Tuesday, November 22, 2011

Using live code interrupts to produce stats which in turn improves code

How do you know that your code is fast? Is it fast for your test cases or is it fast for every case? When changes are made how does that affect your customers? How do you know over a period of time if the system is faster or slower.

The same stat system which is used to track new installs, viral clicks, impressions, rates,  funnels, page flows, gauges, counters, etc is also used to let me know how fast code blocks are performing. How is this done?

Since a Front Controller Design Pattern is used for my AJAX calls, I am able to wrap all calls in time deltas to produce a centralized stat on how fast all service calls are taking. So, each code change that is pushed; I can see if that code change slowed something down, or broke something all together.

Here is the setup. Each Service Call Response Time is placed into buckets; less than 200ms, 201ms to 500ms, 501ms to 1 second, 1.001 second to 2 seconds and greater then 2 seconds. Anything over 500 ms is bad.


On the 13th of November I see that service calls for the 2 second+ bucket are on the rise. Now the next step is to look at independent data sources to determine is this a system issue or a code issue. This is the tricky part because code issues can cause system issues. I use ganglia to separate out the system stats from code interrupt stats and interpret the results.
 
Now the System stats I look at to help me drill down to the issues are things that  encapsulate the problem that I am investigating.  For instance, service calls are a product of CPU and Memory usage from the www teir. These system calls use network resources that talk to databases, memcache and queues. Thus I ask myself what are some high level system metrics to help me figure out if there is a system issue? Well apache has a lot of high level stats like busy workers and requests per second. Busy workers are a product of memory, cpu and network resources. This is a good stat.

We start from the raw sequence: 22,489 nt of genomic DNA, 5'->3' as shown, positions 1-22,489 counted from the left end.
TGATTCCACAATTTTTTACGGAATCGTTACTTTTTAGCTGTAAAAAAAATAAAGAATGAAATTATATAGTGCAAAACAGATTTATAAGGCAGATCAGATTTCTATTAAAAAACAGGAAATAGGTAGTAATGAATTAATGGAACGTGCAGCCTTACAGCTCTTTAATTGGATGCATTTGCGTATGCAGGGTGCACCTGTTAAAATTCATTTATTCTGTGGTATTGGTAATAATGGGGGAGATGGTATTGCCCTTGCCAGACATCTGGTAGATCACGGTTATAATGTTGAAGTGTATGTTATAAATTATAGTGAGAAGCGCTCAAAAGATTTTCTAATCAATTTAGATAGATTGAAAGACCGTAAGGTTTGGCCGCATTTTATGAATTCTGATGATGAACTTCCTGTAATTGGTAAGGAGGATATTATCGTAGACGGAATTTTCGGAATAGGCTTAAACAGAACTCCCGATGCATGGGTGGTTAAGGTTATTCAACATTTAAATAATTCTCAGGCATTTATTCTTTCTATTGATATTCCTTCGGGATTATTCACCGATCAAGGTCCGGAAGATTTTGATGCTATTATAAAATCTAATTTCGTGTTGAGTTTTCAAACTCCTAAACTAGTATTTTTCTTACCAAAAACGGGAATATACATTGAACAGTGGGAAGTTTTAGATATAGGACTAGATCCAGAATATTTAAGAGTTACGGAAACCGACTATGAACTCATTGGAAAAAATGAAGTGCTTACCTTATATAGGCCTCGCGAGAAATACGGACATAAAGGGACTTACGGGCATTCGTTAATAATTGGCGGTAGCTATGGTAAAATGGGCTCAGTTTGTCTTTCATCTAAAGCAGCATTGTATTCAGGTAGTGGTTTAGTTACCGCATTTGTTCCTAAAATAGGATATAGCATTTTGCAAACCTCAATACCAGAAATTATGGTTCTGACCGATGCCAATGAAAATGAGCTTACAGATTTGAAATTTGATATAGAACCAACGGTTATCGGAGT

Here busy workers are seen to be increasing but not all that much. What is the slow down? Let's look at another ganglia stat - Requests per Second.




Wow the request per second is going up, Busy (above) is growing slightly; with hiccups - thus what I need to look at is the data tier since the wwws are scaling well (Higher request rates with the same www busy rate).

Unfortunately the graphs for that are plagued with huge spikes caused by long term issues in RRD, so they are not show-able. A long story short, an increase in requests are from a sudden spike of new users and returning users; causing more concurrency on the backend exposing memcache evictions because of more active users. Thus I added more memcache servers and scheduled a rebalance of database data onto new servers; this should lower overall the service times on average without code changes.

In summary, realtime code insights are just as valuable as knowing the number of installs or clicks from emails. You can do all sort of stuff like draw custom dots for code deployments that correlate with response times. Having this data is invaluable to keep your site fast at very little cost while giving you knowledge of the entire system.

4 comments:

Anonymous said...

You should checkout NewRelic. You can get similar data to ganglia, and much more. You get production level profiling that can tell you how much time was spent in individual methods, querying the db, memcache, external calls. It also has a client side js you can hookup to let you know the average page response time and can break it down by country and all kinds of other cool things.

There is a stripped down free version, but the pay version is definitely worth checking out.

-Nate

Streeter said...
This comment has been removed by the author.
Streeter said...

What stats system are you guys using for the top graphs? The bottom one is ganglia but I'm not familiar with the top.

Dathan Vance Pattishall said...

Vinay wrote the graphing software which is based off of jquery.flot its very custom

Code interrupts are just tags written to mySQL concatenated for every 5 min block